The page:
Review: Reyn #1

A poor farmer in the field, working hard to keep his family fed, is suddenly attacked by a giant spider that burrows up from the ground. Just as the farmer and his family seemed doomed, enter our hero, Reyn (not that he gives his name, he is bad ass like that), who makes quick work of the monster in a well done action scene. Reyn immediately drops to his knees to pray, and these are the first real words of our protagonist. If the rest of the book were like pages 2 through 8, I would highly recommend trying out this book. Sadly, it is not.

The very first page is an image of Reyn traveling by horse in a wasteland with a series of paragraphs giving us information we don’t need. It tries to set things up as epic without needing to, we don’t need a history lesson or a promise of a returning order of good now. We need to know who our characters are.

Reyn-#1-1-21-15Which we start to do in the scene I described above. And the following scene with a happy farm family conversing with Reyn at dinner isn’t bad, it is just okay. We get some information dumped in there via conversation, and random ogling of the farmer’s daughter. The latter resulting in two pages of said daughter offering herself to Reyn at her father’s request in an attempt to get Reyn to stay for a while. If not for this scene, we wouldn’t know Reyn is capable of getting laid, an important feature to any main character.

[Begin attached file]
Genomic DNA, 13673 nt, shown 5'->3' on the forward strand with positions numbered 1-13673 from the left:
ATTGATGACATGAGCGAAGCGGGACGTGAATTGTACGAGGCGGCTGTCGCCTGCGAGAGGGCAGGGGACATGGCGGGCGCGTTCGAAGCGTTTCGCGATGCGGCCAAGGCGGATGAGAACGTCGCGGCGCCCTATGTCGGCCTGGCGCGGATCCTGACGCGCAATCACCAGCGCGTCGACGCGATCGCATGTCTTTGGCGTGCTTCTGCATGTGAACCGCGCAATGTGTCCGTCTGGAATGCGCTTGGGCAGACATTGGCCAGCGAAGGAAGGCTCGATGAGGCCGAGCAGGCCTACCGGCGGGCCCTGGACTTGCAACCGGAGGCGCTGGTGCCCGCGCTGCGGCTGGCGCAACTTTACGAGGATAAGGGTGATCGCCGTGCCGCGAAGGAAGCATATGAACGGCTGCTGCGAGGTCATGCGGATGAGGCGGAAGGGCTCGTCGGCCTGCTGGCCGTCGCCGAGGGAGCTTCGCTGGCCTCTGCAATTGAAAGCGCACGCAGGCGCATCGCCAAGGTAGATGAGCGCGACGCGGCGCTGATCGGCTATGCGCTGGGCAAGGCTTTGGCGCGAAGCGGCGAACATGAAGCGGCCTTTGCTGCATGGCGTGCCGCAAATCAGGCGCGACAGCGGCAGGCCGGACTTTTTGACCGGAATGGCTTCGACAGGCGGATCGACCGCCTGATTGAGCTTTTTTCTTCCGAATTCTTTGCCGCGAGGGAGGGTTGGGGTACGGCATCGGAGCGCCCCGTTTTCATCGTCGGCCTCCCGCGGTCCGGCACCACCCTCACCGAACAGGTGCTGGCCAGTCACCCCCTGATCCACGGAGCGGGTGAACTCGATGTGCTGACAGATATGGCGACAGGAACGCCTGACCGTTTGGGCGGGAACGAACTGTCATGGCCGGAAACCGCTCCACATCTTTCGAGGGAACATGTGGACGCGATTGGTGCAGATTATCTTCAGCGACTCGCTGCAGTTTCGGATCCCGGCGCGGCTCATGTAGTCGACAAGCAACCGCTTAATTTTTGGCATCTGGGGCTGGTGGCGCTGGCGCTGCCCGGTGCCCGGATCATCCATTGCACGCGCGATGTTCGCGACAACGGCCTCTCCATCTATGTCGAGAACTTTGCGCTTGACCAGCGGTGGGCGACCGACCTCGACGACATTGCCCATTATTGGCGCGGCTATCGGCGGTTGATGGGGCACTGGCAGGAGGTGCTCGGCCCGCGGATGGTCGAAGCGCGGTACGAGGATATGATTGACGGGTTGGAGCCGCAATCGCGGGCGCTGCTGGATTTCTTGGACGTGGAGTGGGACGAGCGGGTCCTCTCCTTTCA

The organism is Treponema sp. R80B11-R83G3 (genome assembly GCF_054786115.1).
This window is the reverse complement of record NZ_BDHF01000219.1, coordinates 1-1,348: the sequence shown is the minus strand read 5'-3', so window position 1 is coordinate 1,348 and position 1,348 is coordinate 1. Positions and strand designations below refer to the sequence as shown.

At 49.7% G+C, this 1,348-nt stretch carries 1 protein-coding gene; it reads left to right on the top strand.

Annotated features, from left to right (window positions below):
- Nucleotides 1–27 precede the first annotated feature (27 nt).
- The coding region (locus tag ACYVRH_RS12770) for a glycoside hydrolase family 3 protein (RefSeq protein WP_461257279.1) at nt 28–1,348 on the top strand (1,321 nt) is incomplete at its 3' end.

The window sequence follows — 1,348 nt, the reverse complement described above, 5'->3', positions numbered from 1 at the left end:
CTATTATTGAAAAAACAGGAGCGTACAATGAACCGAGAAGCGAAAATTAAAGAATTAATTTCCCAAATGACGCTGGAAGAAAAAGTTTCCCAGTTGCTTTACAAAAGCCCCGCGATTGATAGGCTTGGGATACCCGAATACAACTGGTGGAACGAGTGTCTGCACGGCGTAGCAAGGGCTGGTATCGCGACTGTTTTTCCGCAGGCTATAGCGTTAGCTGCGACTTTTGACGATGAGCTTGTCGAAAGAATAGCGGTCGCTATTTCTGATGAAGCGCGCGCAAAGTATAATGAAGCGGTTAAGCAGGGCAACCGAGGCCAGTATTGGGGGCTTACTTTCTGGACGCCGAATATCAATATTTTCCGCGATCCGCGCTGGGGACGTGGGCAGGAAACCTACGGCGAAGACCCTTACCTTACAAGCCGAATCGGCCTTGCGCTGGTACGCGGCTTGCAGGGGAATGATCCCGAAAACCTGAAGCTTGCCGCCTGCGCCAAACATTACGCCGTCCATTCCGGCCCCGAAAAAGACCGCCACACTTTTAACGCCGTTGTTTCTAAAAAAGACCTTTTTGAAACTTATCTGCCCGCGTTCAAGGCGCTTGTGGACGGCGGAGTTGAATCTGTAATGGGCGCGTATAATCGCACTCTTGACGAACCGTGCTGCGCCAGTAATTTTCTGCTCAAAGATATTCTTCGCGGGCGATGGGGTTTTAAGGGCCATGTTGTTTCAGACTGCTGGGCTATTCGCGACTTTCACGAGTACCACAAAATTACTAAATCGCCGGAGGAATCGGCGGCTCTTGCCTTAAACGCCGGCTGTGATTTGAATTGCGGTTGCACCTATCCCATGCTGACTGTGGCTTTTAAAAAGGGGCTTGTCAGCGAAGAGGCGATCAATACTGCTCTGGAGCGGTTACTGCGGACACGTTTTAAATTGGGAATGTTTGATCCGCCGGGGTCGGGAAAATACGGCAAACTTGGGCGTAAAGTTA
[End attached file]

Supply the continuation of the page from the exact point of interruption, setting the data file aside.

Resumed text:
With that romp out of the way we have more Reyn as a traveler. This results in the introduction of our other protagonist, who is also our wordy narrator, Seph. Seph is instantly in trouble, because reasons, and fights off a lot of goons on her own. She then goes to yell at Reyn for not helping fight off said goons, because otherwise the pair would never team up. Thankfully the book kind of realizes this and has Reyn mention that Seph was obviously kicking ass so needed zero help. Then come more bad guys…. who will have to wait until the next issue to get trounced.

For every good page in this comic there are two heavy handed or just cliché ones. With time this could become worth reading, but as it stands it is just a decent comic. We deserve better than just decent.

Score: 2/5

Writer: Kel Symons Artist: Nate Stockman Publisher: Image Comics Release Date: 1/21/15 Format: Ongoing; Print/Digital